A friend of mine who works in powertrain at Ford told me recently the company has just one more new engine coming. And that's it. Ford, like most other automakers, is shifting its powertrain lineup from gasoline and diesel engines to electric motors in the coming years. Ford has greatly reduced the number of engineers assigned to create new engines and improve existing ones.
"I'm the last man standing," my friend said with a semi-serious laugh.
But automakers' move away from further development of the internal combustion engine doesn't mean we can put an end date on the classic workhorse. There are some vehicles whose duty cycles are not — yet — compatible with battery-electric powertrains. Consider the heavy-duty versions of pickups used as work vehicles on farms and ranches and for hauling heavy loads long distances, such as delivering classic cars.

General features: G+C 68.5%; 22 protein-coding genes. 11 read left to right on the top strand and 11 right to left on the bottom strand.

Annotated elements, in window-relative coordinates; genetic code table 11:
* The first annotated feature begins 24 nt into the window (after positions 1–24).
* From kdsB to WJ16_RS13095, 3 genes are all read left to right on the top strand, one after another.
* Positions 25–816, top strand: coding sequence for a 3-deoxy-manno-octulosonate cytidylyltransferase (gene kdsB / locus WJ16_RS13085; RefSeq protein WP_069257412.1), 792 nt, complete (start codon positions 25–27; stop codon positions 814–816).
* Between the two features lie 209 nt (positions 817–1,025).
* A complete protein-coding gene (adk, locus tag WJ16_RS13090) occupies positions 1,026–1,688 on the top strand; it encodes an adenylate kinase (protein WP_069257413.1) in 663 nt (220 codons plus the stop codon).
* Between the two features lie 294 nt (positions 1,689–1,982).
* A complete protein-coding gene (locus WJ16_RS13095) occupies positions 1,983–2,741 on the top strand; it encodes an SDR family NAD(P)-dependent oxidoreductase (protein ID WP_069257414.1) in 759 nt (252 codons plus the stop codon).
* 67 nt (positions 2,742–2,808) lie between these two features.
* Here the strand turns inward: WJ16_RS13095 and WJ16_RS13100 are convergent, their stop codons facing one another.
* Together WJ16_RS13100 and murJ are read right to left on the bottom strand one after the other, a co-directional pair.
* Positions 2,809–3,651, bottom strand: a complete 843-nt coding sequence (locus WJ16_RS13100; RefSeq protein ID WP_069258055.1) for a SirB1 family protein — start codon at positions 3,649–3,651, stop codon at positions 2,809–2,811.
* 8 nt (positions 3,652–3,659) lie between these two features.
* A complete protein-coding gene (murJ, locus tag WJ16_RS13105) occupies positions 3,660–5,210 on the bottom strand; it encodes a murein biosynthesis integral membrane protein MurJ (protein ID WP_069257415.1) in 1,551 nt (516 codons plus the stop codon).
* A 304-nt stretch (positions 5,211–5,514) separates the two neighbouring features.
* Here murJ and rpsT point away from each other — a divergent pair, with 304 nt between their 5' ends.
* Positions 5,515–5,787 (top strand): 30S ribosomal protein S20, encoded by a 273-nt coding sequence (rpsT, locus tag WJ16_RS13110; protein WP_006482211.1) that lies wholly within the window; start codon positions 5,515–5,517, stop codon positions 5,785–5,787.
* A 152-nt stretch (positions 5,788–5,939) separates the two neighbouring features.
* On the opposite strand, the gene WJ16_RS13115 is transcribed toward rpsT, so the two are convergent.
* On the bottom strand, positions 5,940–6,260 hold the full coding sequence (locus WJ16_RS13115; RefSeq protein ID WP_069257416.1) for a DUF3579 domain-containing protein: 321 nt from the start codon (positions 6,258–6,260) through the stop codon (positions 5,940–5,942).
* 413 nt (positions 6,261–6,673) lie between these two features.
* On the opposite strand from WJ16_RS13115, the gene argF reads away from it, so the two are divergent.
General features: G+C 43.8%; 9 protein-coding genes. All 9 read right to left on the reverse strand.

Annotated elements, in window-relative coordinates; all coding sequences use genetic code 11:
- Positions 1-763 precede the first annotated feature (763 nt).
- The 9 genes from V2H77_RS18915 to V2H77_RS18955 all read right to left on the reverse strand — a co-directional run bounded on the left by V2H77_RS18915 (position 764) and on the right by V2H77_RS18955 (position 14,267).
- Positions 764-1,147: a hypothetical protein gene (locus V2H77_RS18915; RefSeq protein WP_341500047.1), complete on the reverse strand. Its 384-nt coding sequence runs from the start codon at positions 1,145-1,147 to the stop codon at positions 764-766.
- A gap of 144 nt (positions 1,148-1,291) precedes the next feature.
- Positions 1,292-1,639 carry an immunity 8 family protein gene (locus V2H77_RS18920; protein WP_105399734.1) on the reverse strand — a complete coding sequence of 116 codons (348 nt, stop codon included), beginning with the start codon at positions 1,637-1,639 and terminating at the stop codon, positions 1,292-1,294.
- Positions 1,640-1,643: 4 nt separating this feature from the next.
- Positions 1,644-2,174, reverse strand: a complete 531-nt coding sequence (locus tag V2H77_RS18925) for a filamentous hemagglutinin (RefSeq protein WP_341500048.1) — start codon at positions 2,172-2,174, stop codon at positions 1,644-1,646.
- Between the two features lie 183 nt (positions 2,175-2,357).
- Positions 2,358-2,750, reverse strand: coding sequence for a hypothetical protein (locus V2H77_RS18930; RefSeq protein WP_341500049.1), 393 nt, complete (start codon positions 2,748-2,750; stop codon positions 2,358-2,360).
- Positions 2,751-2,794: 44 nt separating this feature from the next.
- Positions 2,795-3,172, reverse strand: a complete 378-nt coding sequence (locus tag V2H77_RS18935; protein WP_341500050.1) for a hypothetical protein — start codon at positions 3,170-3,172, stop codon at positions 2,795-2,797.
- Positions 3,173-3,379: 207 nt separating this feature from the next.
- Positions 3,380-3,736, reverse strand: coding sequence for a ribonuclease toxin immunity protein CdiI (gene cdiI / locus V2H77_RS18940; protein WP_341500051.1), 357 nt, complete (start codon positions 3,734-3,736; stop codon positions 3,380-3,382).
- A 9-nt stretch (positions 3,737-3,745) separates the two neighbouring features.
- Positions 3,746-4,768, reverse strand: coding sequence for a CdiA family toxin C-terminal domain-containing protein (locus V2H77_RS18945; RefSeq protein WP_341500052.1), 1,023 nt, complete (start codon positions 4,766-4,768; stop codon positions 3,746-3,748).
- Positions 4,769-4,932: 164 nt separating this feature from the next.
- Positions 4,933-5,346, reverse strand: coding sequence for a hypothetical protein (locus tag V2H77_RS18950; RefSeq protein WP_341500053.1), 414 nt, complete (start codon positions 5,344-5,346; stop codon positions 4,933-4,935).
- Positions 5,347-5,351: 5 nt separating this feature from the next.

Electric motors can easily deliver more torque than the powerful diesel V-8s in the Duramax, Power Stroke and Cummins engines in the Chevrolet Silverado/GMC Sierra, Ford Super Duty and Ram Heavy Duty pickups. But battery technology has not advanced enough to enable these behemoths to travel as far on a single charge as they can drive today on a single tank of fuel. And charging times have to come down — way, down.